FIRE EMBLEM HEROES Review
Watching Nintendo’s IPs blossom on mobile platforms is a beautiful thing, but this foray into uncharted territory hasn’t been without its tumbles. MIITOMO somehow managed to be an even simpler social distraction from your regular social distraction. SUPER MARIO RUN (why?) pushed hard with its scant free mode and $9.99 price tag, but only ended up delivering a watered-down version of one of the most accessible classics out there. And that’s not even counting the hype death of POKÉMON GO after consumers discovered it was mainly developer Niantic’s property. Nintendo hasn’t exactly been failing with their expansion into John Q’s phone, but they need a truly killer app if they’re going to stick around.
Enter FIRE EMBLEM HEROES, a mobile game waving the flag of Intelligent Systems’ turn-based strategy franchise. HEROES seems like a surefire hit, considering most everyone with a phone now has some kind of virtual army in their pocket. It was only a matter of time until phones got covered in anxiety-ridden palm sweat resulting from the loss of various wyvern rider waifus. Yeah, chess this ain’t! There is no worse pain than seeing your trusted great knight get disintegrated by a loli-turned-divine dragon, but no better joy than discovering that victory tastes like roasted Pegasus wings. The main challenge for HEROES is to provide a full-fledged experience on mobile that’s at least comparable to previous games. Of course, being a free download on the App Store means there will be limitations, but this series could never produce a hollow cash grab, especially with Intelligent Systems onboard. Right?
No! It’s not just like Pokémon starters! Shut up!
First off, the premise takes fan service to an extreme. Rather than sporting a personal avatar, players instead wield a portal gun that uses orbs to summon characters from all across FIRE EMBLEM’s history. The story, which is a dead ringer for SUPER SMASH BROS. BRAWL’s campaign, is an unnecessary excuse for fantasy football minus the football. Voice over, true-to-character dialogue, and unique designs give enough depth to get one invested in their troops past the numbers. Many ‘member berry peddlers, like AWAKENING’s Chrom, are charmingly spiced up with new art styles from a collection of different Japanese artists (HARUHI SUZUMIYA’s Noizi Ito!) Each character is portrayed by an distinguishable chibi avatar in battle, and seeing these cuties quench their bloodlust is all sorts of rewarding.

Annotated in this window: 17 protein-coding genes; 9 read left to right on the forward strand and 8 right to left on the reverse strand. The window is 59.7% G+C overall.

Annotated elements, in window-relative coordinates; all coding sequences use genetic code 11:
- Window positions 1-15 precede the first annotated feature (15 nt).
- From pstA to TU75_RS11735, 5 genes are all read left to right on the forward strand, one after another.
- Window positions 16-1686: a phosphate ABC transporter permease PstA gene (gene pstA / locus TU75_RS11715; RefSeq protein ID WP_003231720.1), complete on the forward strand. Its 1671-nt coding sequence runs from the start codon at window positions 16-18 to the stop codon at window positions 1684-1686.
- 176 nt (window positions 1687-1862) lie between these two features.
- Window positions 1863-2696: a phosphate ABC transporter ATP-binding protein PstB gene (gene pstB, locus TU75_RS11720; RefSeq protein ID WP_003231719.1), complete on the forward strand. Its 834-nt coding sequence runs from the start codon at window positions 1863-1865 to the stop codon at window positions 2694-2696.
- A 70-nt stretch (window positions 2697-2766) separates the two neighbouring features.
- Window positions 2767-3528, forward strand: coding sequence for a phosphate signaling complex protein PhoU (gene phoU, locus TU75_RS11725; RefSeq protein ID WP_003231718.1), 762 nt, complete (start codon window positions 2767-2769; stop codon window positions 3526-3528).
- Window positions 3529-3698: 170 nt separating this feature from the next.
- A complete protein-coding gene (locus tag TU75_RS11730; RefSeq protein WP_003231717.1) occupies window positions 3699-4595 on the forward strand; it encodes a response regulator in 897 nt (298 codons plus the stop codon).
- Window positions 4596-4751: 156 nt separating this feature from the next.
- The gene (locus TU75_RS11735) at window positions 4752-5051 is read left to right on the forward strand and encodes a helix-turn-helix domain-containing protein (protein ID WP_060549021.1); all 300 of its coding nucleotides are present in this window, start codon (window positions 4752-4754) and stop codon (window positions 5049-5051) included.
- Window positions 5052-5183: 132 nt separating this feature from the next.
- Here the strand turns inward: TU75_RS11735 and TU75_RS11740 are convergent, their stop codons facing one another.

However, not everything is exactly as fans will remember. The marriage and children options, a recent series staple, are sadly thrown out so as to save storage space and discourage the inevitable fan fiction. Even more notable is the choice to cut the series’s most notable trait, permanent death. Though it initially feels like a betrayal, this decision ultimately shouldn’t miff many. Rather than being rationed out in calculated quantities, most characters are attained via orbs rewarded for progressing through the story, meeting special conditions in battle, or purchased through microtransactions. As with YU-GI-OH! DUEL LINKS’s cards, the sheer surplus of characters is HEROES’s defining feature, and to temper that abundance with permadeath would be a mistake.
Pretty much how all my first dates go
Basic features that did stay are a bit stripped down. But even with downsized 8×6 grids and a four ally limit, HEROES still feels like a genuine FE game. During battle, the famous weapon triangle is always at the bottom right corner of the screen. The array of different terrains mixing things up, such as forests and mountains, make a return, as do the myriad of stat boosts and abilities. Any and all methods used in previous games are perfectly applicable here. You can still stack crits with lady samurai Hana and then have Pegasus-riding narcissist Subaki rain death from above. Miraculously, executing the perfect strategy is just as satisfying here as it is in the main series.
Classes and level progression are present in HEROES, but due to the free-to-play nature of the game, a great emphasis has been put on the grind. Every hero summoned starts completely from scratch. You can place them in a party with similarly noobish allies to level up in a training tower, or spend shards earned in said tower corresponding to hero type to upgrade them as well. Consequently, it isn’t particularly difficult to train a fairly threatening army, but it does require a lot of patience. And it goes without saying that watching a favorite hero grow from the bottom up tightens your warrior/waifu bond.
“You were the chosen one!”
Bonds with other players are a different story. Arena duels don’t really add much at all to the game. The idea of climbing ranks and seeing what heroes people fill their rosters with is intriguing, but the system loses its appeal when you realize you’re simply going through the motions against an auto-battle version of someone else’s team, rather than facing a real-life opponent. Preying on the same low-tier newcomers or seeing the same overpowered character(s) being used in the higher ranks is equally tedious, and it won’t be long until you move on to more fulfilling challenges.
What’s much more promising are weekly events showcasing new characters, which promote community and hopefully continue the endgame. I really can’t wait for Seth to come out of retirement and teach Frederick a thing or two about princess-protection. Despite only retaining the basic elements of past efforts, this game definitely scratches the FE itch and then some. Having gone through its first big update a few weeks in and finally finding its footing, FIRE EMBLEM HEROES pleases as much as its predecessors and is definitely one of the best free games out there right now.
Reviewed on iOS